----- This is reporter shorthand for "Lenny wouldn’t talk to me, but Backman did after I hung around his locker for a week."
But don’t go away thinking it was a lovefest in that room — there were guys who hated each other on that team, and did little to hide it. And some guys were obsessed with hand-held computer golf — blowing off interviews to get a few holes in after games.
----- Sadly, for a lot of reporters, it’s all about them. "These guys wouldn’t talk to us, so therefore they are a bunch of jerks." Why would anyone associated with the Mets give folks like Klapisch or Verducci the time of day?
It was a volatile mix, but one that held together as long as the team won, plus or minus a fistfight or two.
And don’t think for moment, ownership wasn’t aware of it, and worried. The much calmer Kevin McReynolds showed up the next season as part of a "kinder and gentler" Mets movement that took them from World Champs to 108 losses in just seven seasons.
----- Seven seasons is a long time in baseball. Entire rosters often turn over in that time.
"This was a team intensely disliked around the league — one that was involved in four brawls on the field and more off it, sometimes with each other, sometimes, like in Houston, with off-duty cops.
------ Yankees never run into trouble with cops. Except for Billy Martin. Over and over. Heck, Yankees relief pitchers stomp on Red Sox grounds crew members with their spikes, and Yankee-apologist Verducci justifies it by condescendingly calling the grounds crew members "dirt tenders" and saying they had no right to cheer for the team that employed them.
So, in some ways, it’s kind of an insult to make it seem like some magical journey. The ’86 Mets were the GasHouse Gang of ‘80s — much like the Oakland A’s were in the 1970s — and had more in common with a biker gang than St. Francis of Assisi.
------ Maybe I’m wrong, but in the entire celebration was there even one reference to the 1986 team being a bunch of choir boys?
Maybe the most honest moment of the whole evening took place during the game when Darryl Strawberry was on SNY with Gary Cohen, Keith Hernandez and Ron Darling. Cohen guided Strawberry through an honest and revealing interview that shows how much Straw has evolved. He admitted that the guys on the team "were pond scum" and allowed that virtually all of the nasty things that have been written about that team were largely true.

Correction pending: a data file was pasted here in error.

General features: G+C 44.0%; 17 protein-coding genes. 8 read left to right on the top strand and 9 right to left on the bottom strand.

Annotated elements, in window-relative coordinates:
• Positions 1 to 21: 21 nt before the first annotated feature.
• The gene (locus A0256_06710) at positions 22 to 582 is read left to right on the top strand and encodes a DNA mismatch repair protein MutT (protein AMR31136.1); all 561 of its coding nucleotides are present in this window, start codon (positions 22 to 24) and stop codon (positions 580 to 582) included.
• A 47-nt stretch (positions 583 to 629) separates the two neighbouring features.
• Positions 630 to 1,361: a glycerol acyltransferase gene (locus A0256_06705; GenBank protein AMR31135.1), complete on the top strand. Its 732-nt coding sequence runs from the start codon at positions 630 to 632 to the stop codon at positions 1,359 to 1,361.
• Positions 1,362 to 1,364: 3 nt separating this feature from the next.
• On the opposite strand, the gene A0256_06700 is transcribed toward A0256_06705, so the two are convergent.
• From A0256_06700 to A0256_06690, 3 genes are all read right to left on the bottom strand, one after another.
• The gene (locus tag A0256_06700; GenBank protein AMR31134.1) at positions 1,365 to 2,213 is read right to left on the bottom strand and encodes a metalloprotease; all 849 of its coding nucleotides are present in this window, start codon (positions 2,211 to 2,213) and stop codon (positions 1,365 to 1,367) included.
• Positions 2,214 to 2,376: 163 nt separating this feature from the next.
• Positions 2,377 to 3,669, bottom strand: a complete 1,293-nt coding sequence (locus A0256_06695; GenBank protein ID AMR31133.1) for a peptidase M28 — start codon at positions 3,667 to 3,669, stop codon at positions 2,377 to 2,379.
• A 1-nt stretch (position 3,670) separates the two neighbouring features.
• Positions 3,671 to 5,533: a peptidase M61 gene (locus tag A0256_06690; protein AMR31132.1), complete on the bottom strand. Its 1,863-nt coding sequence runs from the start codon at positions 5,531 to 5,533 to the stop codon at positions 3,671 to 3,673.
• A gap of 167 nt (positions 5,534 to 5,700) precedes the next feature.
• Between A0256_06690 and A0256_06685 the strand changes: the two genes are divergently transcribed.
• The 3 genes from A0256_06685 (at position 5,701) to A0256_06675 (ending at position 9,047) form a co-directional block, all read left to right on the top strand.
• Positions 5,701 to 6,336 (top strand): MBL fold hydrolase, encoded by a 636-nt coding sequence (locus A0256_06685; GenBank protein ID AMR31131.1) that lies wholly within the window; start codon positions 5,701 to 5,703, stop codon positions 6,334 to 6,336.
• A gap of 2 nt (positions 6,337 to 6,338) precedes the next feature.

----- Strawberry has evolved? Did that happen in prison or when he was a Yankee. This is a guy who until a couple days before the event was holding out for more cash.
It was another highlight for Cohen who continues to be the single best thing about SNY, a guy who never gives into the sycophant tendencies of the rest of the network’s professional voices.
------ No Yankee fan can dare call another team’s announcers sycophants for as long as Michael Kay draws a paycheck. And that’s not even counting the Francessa types who don’t even work for the team.
Darling and Hernandez have been erratic at times, although generally good. But it can be almost physically painful to listen to any other show on the network, between smarmy kiss-ups, all too frequent factual errors and technical glitches.
------ Compared to the YES Network, the bastion of good taste and fine programming.
The Mets’ decision to sign Preston Wilson tells you two things: first, that his knees really are shot, as has been wildly rumored, and second, there may be some heat to the Shawn Green rumors.
While it make sense from some standpoints, the long-term on the deal is a bit scary. And it remains to be seen whether Green is a New York kind of player. Clearly, his skills have diminished, but he would benefit from playing in a stronger lineup.
It seems like an expensive crap shoot from here.
----- First, the Mets did not sign Preston Wilson, but I'll assume that was a typo.
And no, siging a 41-year-old picher with a bad back and an even worse attitude to a huge contract is an expensive crapshoot. Green is insurance.
Wow, dude threw everything in there except for the Kazmir trade.
This guy just doesn’t get it. That 1986 season was magical for us. The post-season gave us several moments that will be discussed for as long as World Series moments are discussed. Quick, tell me a memorable play from any of those late 1990s Yankees series games. Of course you can’t.
I don’t care if the guys were a rough and tumble group. I want them to play baseball, not come over to my house for a barbecue. Outsized characters are fun to watch.
I’ll never forget that feeling when Jesse jumped and threw his glove, or when Ray Knight jumped on home plate. It made up for the down years in the late 1970s, the donkey mascot — but not quite the trade of Seaver, some wounds never quite heal.
Through dominance in the regular season and a little amazin’ magic in the postseason, we were on top of the baseball world for a year. And twenty years later, it’s still something to celebrate.
And then you have this crap from Klapisch. I’ll offer just a snippet:
But if Glavine needs the kind of surgery that Cone ultimately required, his season is history. And maybe the Mets' postseason hopes head for the ash-heap, too.
It's hard to imagine the Mets surviving Glavine's absence in October, not with Pedro Martinez having turned into a six-inning pitcher (when he's not on the DL). Losing Glavine wouldn't just decimate the rotation, it would puncture the Mets' psychologically, too.
He's classy, trustworthy, as stand-up as Paul Lo Duca is sleazy. The parallel between Glavine and the Yankees-era Cone is so strong, the repeat of history is almost too surreal to believe.
---- One could point out that the Yankees have an entire rotation of six-inning pitchers, except for Carl Pavano, who doesn’t pitch at all.
But Paul LoDuca is sleazy? Are you kidding me. The Yankees have players linked to the steroids scandal -- on-field cheating -- and I don’t ever once recall seeing Klapisch call them sleazy.
LoDuca owns races horses. He bets on them legally. He has some marital issues, but many people do. At least he didn’t swap wives like two Yankees did in the 1970s. That was sleazy.